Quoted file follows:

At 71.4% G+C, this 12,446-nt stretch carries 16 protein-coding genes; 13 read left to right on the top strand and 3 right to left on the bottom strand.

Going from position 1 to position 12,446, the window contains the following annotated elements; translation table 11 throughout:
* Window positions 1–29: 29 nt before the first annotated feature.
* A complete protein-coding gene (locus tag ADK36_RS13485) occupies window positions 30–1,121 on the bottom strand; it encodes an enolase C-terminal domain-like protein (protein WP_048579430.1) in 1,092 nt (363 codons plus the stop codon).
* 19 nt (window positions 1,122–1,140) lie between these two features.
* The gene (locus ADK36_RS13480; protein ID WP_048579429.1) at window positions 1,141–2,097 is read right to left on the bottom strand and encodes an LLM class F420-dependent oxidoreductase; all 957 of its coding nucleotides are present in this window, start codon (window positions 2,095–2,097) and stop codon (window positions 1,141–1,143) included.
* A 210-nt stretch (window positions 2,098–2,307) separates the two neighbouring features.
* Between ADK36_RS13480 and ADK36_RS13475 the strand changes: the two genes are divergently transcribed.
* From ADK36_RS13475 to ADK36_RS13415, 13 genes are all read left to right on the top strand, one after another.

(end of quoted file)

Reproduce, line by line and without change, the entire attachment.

At 71.4% G+C, this 12,446-nt stretch carries 16 protein-coding genes; 13 read left to right on the top strand and 3 right to left on the bottom strand.

Going from position 1 to position 12,446, the window contains the following annotated elements; translation table 11 throughout:
* Window positions 1–29: 29 nt before the first annotated feature.
* A complete protein-coding gene (locus tag ADK36_RS13485) occupies window positions 30–1,121 on the bottom strand; it encodes an enolase C-terminal domain-like protein (protein WP_048579430.1) in 1,092 nt (363 codons plus the stop codon).
* 19 nt (window positions 1,122–1,140) lie between these two features.
* The gene (locus ADK36_RS13480; protein ID WP_048579429.1) at window positions 1,141–2,097 is read right to left on the bottom strand and encodes an LLM class F420-dependent oxidoreductase; all 957 of its coding nucleotides are present in this window, start codon (window positions 2,095–2,097) and stop codon (window positions 1,141–1,143) included.
* A 210-nt stretch (window positions 2,098–2,307) separates the two neighbouring features.
* Between ADK36_RS13480 and ADK36_RS13475 the strand changes: the two genes are divergently transcribed.
* From ADK36_RS13475 to ADK36_RS13415, 13 genes are all read left to right on the top strand, one after another.